Saskatchewan and Alberta Air Quality Advisory
As many of our readers are aware, there has been high amounts of smoke and wildfires in Northern Saskatchewan & Alberta. The air quality in the outdoor environment has caused some concern for many people with respiratory issues, children & pregnant woman.
The largest fire near Weyakwin is three times the size of Yorkton. The Star Phoenix reports around 1,000 people in Saskatchewan have been forced to take shelter in other communities away from the wildfires, in schools, rec centres and hotels. However, the number of evacuees is likely to be higher, because the province’s social services ministry only tracks those in its care.
Visibilities have been reduced to less than 2 km in many areas especially in Central and Northern Saskatchewan. Closer to the fires, air quality is poor in many areas due to the smoke,” Environment Canada says. “Smoke near the ground may cause potentially high health risk conditions. The smoke is expected to persist over the next couple of days as winds will remain from the northwest and little to no precipitation is expected to flush out the smoke and haze.”
There have been 510 fires in 2015 to date. There are nearly 50 fires that are larger than 100 hectares burning in Saskatchewan, spreading from one side of the province to the other in the north.
Travel not recommended in the La Ronge area while a fire ban remains in place for all of northern Saskatchewan. Fireworks are also prohibited.
While there is no immediate threat to La Ronge, the communities of Montreal Lake, Wadin Bay, Sucker River, English Bay, Nemeiben and Weyakwin are under evacuation.
Montreal Lake Councillor Roger Bird said things became pretty intense when the fire came very close to the community, but with some help from provincial fire fighters they were able to save the homes.
In neighbouring Alberta, more than 130,000 hectares have burned as of June 29. Of 125 wildfires currently burning, 37 are out of control, according to a report from Monday.
The Northwest Territories are on their way to another active season, with more than 180,000 hectares burned and 166 fires burned to date. Officials are warning people in the town of Hay River to prepare to evacuation if the situation in that part of the territory worsens.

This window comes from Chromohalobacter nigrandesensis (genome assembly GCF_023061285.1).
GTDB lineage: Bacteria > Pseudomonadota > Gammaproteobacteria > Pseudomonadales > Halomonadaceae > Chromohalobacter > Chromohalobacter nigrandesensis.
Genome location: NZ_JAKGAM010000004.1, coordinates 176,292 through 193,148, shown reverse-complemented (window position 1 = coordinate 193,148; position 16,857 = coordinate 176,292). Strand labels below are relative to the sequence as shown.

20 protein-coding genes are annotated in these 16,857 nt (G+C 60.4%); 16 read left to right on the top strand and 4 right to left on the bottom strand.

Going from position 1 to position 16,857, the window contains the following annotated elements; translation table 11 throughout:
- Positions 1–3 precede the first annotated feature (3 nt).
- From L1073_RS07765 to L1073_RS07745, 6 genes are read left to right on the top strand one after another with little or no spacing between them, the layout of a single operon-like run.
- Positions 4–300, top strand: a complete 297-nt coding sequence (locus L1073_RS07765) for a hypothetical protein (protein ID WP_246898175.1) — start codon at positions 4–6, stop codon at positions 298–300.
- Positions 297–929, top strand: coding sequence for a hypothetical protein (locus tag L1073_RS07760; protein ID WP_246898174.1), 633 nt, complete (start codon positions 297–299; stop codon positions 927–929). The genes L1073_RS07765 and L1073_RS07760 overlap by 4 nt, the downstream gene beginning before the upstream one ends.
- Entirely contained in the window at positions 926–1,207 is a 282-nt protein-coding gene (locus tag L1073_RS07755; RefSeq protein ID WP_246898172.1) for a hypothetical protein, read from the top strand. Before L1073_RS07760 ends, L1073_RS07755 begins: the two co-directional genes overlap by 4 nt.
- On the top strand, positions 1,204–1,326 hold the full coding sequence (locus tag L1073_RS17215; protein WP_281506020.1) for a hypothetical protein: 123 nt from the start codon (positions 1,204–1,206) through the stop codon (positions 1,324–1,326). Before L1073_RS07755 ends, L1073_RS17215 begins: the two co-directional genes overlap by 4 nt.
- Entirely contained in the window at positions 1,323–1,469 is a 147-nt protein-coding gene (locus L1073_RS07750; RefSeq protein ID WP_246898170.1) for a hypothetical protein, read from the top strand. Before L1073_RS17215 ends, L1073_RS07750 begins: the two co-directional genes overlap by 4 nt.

At this time we would like to remind our readers to take precaution if you need to be outdoors
- If you have neighbors, friends or relatives that live alone, check periodically to make sure they are OK. Seniors and people with heart or lung conditions may get sick from the smoke. When doors and windows are kept closed to keep the smoke out, houses may also get very hot. This can lead to heat exhaustion or heatstroke. Use fans to move air around inside the house
- Don’t run an air conditioner that needs to draw air in from the outdoors
- When in your vehicle keep the air on recirculate to avoid sucking the smoke inside.
- Keep physical activity outdoors to a minimum
- Try and keep travel to a minimum
Patients with asthma or other respiratory conditions should be vigilant about avoiding smoke and continue taking their prescribed medication. These people should also not hesitate to take their rescue medication when they need it. People on home oxygen should not make any changes to their oxygen.
- If you have room air cleaners with HEPA filters, turn them on.
- If you are at work and begin to feel air quality issues in their work area, please alertyour director and or site leaders. Facilities and maintenance staff are doing what they can to mitigate the issue but it is impossible to make our buildings completely free of the smoke.
- Drink plenty of water to keep your nose and mouth hydrated to keep breathing easy
- Be alert to Public Service Announcements and updates from the Ministries of Health and Environment and further updates from the Region.